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The Joy of Lawn Replacement-Santa Barbara Thursday October 30th 2014 7-8:30 pm FREE

> The Joy of Lawn Replacement Santa Barbara
> Thursday October 30th 2014 7-8:30 pm FREE
> Faulkner Gallery, Santa Barbara Public Library
> How you can save Santa Barbara and the world by replacing your lawn with natives and/or fruit trees. You can do so much better than grass, and with less water… >
> Sponsored by SB Water Conservation, Sweetwater collaborative >
> See inspiring examples; learn how to do much better than grass with less water, time and money. >
> Lawn is one of Santa Barbara city’s biggest water uses. In the case of ornamental lawns, there’s especially little to show for all the money, maintenance, water and chemicals sunk into what is basically a landscape fashion from the last millennium. >
> Get ahead of the curve and learn how to improve–
> your and the city’s water budget
> outdoor living space
> water efficiency
> water harvesting and infiltration
> microclimate improvement
> privacy
> food production
> beauty
> ecology
> climate effects
> biodiversity
> See real life examples from audience members, and learn how to apply these principles to clients’ and your own yards. > For landscape architects, landscapers, architects, and homeowners. >
> Background reading
> The Problem of Lawns
> …Historically, lawns first became popular among the gentry of Western Europe, where they were managed either as pasture or by labor-intensive hand sheering or scything. The modern lawn seems to be a deprecated form of the highly manicured English landscape gardens which became popular among the nobility in Britain in the 17th and 18th centuries. But wasn’t until the 19th century with the invention and mass production of the lawnmower that lawns really took off in North America.
> Today, American lawns occupy some 30-40 million acres of land. Lawnmowers to maintain them account for some 5 percent of the nation’s air pollution – probably more in urban areas. Each year more than 17 million gallons of fuel are spilled during the refilling of lawn and garden equipment–more than the oil that the Exxon Valdez spilled.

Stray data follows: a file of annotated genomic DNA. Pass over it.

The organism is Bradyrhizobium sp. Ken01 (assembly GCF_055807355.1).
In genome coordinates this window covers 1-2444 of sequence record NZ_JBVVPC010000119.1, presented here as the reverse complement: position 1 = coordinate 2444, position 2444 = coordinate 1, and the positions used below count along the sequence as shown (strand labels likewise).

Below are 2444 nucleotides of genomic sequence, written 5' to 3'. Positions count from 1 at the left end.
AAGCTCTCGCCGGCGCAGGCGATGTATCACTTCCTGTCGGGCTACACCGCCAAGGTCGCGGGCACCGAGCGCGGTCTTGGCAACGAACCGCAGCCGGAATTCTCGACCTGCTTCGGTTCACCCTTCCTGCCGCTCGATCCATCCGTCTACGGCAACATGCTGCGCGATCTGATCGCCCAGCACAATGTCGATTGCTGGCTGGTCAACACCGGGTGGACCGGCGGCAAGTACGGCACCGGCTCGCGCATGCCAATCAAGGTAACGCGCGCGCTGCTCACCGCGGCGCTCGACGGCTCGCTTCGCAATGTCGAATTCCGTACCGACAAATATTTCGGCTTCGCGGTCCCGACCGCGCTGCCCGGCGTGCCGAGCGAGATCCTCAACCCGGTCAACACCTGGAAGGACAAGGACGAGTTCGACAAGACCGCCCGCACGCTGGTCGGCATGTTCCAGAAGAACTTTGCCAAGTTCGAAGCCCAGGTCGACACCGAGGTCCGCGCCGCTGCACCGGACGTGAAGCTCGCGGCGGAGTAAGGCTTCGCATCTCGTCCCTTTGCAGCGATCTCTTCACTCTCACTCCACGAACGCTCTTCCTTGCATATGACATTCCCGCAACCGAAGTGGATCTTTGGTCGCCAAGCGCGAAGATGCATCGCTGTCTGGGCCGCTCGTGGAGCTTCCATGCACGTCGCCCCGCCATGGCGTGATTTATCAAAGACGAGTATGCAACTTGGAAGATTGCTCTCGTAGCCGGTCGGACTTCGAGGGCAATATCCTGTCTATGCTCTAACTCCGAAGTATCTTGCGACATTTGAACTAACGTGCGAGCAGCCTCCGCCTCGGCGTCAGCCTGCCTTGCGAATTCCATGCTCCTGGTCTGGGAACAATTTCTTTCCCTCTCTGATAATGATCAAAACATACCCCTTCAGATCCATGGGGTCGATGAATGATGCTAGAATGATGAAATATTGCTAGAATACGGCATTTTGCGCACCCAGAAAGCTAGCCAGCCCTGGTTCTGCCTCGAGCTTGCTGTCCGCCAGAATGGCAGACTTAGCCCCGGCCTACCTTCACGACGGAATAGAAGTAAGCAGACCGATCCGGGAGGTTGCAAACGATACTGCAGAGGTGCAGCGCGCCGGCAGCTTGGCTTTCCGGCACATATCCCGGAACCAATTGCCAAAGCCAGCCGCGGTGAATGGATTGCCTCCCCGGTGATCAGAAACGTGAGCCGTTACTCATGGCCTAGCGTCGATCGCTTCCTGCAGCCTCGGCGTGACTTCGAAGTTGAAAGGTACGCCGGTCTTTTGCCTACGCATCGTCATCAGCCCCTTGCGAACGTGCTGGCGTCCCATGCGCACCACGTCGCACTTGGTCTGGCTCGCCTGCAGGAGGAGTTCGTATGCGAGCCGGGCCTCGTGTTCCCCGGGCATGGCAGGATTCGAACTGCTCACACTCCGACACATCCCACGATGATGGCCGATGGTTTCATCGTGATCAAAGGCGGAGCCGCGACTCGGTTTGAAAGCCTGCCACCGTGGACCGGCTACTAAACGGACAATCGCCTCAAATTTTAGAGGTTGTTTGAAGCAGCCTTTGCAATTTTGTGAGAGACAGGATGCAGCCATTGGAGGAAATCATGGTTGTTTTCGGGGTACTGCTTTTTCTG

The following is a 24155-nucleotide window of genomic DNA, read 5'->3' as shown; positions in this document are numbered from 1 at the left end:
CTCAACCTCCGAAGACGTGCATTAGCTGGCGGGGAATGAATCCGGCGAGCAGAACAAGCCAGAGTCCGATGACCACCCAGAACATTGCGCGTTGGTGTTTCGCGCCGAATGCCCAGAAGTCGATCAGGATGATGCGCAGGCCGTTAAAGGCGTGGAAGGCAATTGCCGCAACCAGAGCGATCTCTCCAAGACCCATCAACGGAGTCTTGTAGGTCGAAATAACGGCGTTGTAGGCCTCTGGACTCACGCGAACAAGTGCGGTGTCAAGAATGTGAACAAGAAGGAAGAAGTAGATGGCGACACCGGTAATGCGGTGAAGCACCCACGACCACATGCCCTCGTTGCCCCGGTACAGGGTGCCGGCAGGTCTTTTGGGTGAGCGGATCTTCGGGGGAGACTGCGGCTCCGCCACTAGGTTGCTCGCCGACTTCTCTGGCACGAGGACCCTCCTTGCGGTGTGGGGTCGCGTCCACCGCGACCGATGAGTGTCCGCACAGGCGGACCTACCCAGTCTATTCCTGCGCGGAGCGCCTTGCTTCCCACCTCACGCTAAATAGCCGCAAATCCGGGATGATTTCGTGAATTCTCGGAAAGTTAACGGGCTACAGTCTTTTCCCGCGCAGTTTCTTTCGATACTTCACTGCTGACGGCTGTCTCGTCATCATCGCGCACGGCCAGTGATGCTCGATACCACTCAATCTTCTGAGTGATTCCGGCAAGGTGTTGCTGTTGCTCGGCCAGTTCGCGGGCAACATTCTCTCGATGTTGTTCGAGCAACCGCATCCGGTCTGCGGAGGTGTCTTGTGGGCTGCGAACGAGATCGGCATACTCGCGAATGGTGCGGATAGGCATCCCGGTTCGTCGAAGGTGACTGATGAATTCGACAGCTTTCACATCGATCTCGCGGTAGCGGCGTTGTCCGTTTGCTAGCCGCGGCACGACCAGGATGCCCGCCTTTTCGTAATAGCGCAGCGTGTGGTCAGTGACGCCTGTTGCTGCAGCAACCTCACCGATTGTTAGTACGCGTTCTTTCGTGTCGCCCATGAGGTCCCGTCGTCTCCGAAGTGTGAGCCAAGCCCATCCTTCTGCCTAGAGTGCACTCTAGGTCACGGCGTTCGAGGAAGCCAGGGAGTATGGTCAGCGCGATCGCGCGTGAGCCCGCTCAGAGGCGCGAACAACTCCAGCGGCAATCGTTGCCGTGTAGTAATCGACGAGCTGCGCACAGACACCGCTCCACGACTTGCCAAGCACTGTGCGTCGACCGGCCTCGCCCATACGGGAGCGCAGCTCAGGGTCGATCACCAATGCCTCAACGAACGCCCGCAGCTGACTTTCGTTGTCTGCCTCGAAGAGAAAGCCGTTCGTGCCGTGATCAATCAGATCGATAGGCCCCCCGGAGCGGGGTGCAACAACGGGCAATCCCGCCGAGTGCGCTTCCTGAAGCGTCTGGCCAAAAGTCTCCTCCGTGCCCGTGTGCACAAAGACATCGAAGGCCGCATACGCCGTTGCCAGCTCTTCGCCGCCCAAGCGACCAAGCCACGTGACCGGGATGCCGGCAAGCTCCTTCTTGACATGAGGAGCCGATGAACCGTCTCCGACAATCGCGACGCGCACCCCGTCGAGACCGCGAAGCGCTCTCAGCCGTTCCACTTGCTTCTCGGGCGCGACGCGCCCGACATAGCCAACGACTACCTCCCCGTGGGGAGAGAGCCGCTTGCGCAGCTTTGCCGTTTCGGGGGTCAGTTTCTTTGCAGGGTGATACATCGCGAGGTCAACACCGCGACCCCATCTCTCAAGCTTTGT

> Homeowners spend billions of dollars and typically use 10 times the amount of pesticide and fertilizers per acre on their lawns as farmers do on crops; the majority of these chemicals are wasted due to inappropriate timing and application. These chemicals then runoff and become a major source of water pollution.Last but not least, 30 to 60 percent of urban fresh water is used on lawns. Most of this water is also wasted due to poor timing and application… >
> American Green: The Obsessive Quest for the Perfect Lawn
> The often-crazed love affair between Americans and their lawns is Ted Steinberg’s subject in “American Green.” Mr. Steinberg, an environmental historian at Case Western Reserve University in Cleveland, likens this relationship, and the insane pursuit of lawn perfection, to obsessive-compulsive disorder, and he may very well be right. That would at least explain the behavior of a homeowner who clips her entire front yard with a pair of hand shears, or Richard Widmark’s reaction on waking up in the hospital after a severe lawn mower accident in 1990. “The question I asked the doctors was not ‘Will I ever act again?’ ” he later recalled, “but ‘Will I ever mow again?’ ”
> How did a plant species ill suited to the United States, and the patrician taste for a rolling expanse of green take root from the shores of the Atlantic to the desiccated terrain of Southern California? The short answer is that it didn’t, not until after the Civil War. >

CA Water News—Oct 15

Wednesday, Oct. 15, 2014

Good morning,